While the end of winter brings warmer temperatures and green grass, it also heralds the beginning of one of the most difficult times of year for drivers: pothole season.
Manik Barman, Ph.D., an associate professor in the Swenson College of Science and Engineering at UMD and a scholar with the Center for Transportation Studies, discusses what causes potholes, the work that goes into fixing them and how drivers can stay safe on uneven roads.
Q: What causes potholes?
Barman: Minnesota’s roads experience harsh weather conditions. Severely cold temperatures, heavy snowfall, freeze-thaw cycles and de-icing salt significantly influences the roads of Minnesota.
In general, potholes are secondary distress, mostly the end result of other structural distresses caused by traffic load or material weathering. In areas like Minnesota, the weather plays the dominant role especially for moderate and low-volume roads. The water that infiltrates the pavement structure transforms into ice in the winter and creates micro-cracks in the asphalt layer. In the spring when the ice thaws, those cracks propagate and disintegrate the asphalt materials under the vehicle load and create potholes. The loss of support underneath the asphalt layer for melting ice and the effect of de-icing salt, age and condition of the pavement have effects on the pothole formation, propagation and severity.
Q: How are potholes patched?
Barman: Potholes require rapid repair action for the safety of road users. Different patching methods and materials are available. In the winter, potholes are temporarily patched using a cold mix until more permanent patching methods can be applied. Patching with hot mixes is generally performed in non-winter seasons. Conventional asphalt mixes, slurry mixes and mastic patching materials are used.
Q: Have the methods used to patch roads changed over the past few decades? If so, what innovations have been made?
Barman: In recent years, innovations have been made in both methods and materials. On-site patching material mixers and installation equipment have been made to produce hot asphalt-based patching mixes, which can now be used in the winter as well. Equipment is available to heat the existing materials around the pothole which enhances the bonding of the existing asphalt material to the patching material, leading to a better service life. Among the new patching materials, UMD’s taconite-based patching material is a fast-setting patching material that can last significantly longer, and can be applied more easily in winter.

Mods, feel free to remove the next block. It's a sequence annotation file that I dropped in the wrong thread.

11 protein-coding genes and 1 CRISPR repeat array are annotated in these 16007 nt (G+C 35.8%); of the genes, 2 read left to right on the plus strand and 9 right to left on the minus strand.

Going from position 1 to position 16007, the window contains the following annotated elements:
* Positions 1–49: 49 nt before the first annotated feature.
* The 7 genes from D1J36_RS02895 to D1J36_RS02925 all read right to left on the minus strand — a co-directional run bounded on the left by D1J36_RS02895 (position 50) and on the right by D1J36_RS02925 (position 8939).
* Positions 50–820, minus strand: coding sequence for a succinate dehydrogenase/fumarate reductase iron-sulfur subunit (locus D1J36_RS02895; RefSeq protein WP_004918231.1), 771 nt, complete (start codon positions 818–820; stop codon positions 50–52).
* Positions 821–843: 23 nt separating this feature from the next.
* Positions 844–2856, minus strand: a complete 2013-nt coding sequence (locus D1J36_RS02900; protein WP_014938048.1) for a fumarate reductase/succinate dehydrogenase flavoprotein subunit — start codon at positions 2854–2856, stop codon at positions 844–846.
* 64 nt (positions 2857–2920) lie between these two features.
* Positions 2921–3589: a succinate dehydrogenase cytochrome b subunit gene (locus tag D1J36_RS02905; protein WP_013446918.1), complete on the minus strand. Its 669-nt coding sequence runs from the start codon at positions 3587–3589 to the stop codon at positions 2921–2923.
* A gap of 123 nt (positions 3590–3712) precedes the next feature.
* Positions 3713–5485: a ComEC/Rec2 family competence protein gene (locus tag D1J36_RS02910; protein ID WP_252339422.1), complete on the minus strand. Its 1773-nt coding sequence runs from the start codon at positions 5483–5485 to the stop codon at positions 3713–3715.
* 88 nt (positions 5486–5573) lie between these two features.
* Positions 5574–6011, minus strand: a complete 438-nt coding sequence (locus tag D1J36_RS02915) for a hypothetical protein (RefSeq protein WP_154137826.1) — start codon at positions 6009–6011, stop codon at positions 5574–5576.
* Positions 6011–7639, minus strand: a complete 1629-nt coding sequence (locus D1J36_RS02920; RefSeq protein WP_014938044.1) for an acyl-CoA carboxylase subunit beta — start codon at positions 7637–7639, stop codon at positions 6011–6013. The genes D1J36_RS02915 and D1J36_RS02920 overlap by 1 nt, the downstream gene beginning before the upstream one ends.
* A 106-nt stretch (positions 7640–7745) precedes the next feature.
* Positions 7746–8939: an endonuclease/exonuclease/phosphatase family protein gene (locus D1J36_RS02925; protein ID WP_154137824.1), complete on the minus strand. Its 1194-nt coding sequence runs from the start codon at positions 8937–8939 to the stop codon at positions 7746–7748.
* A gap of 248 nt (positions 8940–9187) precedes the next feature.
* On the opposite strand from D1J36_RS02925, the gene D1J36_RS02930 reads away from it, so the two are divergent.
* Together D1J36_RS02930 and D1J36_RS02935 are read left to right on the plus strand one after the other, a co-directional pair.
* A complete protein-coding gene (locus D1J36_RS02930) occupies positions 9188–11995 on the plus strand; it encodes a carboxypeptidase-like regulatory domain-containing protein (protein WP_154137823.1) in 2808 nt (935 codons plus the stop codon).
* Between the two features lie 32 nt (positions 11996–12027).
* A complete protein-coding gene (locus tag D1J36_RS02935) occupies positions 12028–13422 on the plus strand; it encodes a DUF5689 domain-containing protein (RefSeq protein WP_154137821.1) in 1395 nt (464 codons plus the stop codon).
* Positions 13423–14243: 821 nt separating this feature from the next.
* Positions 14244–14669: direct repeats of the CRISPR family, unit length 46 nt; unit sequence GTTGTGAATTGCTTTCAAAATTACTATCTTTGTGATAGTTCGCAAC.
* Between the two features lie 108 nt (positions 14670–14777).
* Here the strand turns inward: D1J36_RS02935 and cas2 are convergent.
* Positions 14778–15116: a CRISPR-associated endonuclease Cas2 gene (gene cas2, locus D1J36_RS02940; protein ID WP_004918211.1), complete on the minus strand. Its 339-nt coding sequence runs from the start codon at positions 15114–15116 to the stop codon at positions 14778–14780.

Q: What do you think Minnesotans should know — but might not already — when it comes to potholes?
Barman: Driving on pothole-infested roads is frustrating and hazardous. This is why transportation agencies take initiative to mitigate potholes, including implementing preventive maintenance and periodical repair works. However, it is safe to assume that the harsh weather conditions — especially the freeze-thaw cycle — will keep creating potholes.
The following are some tips for handling potholes this spring:
- Expect potholes and drive slowly and cautiously.
- Consider scheduling in extra driving time.
- Watch for vehicle damage after driving on potholes.
- Report pothole occurrences to transportation agencies (city, county and/or MnDOT District as appropriate) as soon as possible.
- Try to keep calm when dealing with road difficulties, remembering that we live in an area that has harsh weather which impacts the roads.
Q: What work are you doing to advance road maintenance techniques and technology?
Barman: “Better roads” is the theme of my research. I conduct research on creating innovative and sustainable pavement materials and designs, rehabilitation and maintenance. The pothole patching guide and decision framework I developed is currently used in Minnesota to select the most-effective patching method as a function of the season, shape and size of the potholes. Agencies now have flash cards to select the appropriate patching method based on the pothole features. In another research, I determined the most cost-effective pavement crack sealing method for Minnesota roads, which is awaiting implementation. Appropriate sealing of cracks can decrease the moisture infiltration to the pavement structure, which can negate the effect of freeze-thaw cycles that creates potholes. One of my recent projects focuses on developing better-performing asphalt mixtures for low-volume roads in Minnesota to decrease weather-induced distresses.
Manik Barman, Ph.D., is an associate professor in the Swenson College of Science and Engineering at UMD and a scholar with the Center for Transportation Studies. His scholarly focus is on pavement design, rehabilitation and maintenance. He is currently researching pavement rehabilitation and maintenance issues, fiber reinforced concretes for long-lasting pavement rehabilitation and asphalt mixtures for low volume roads.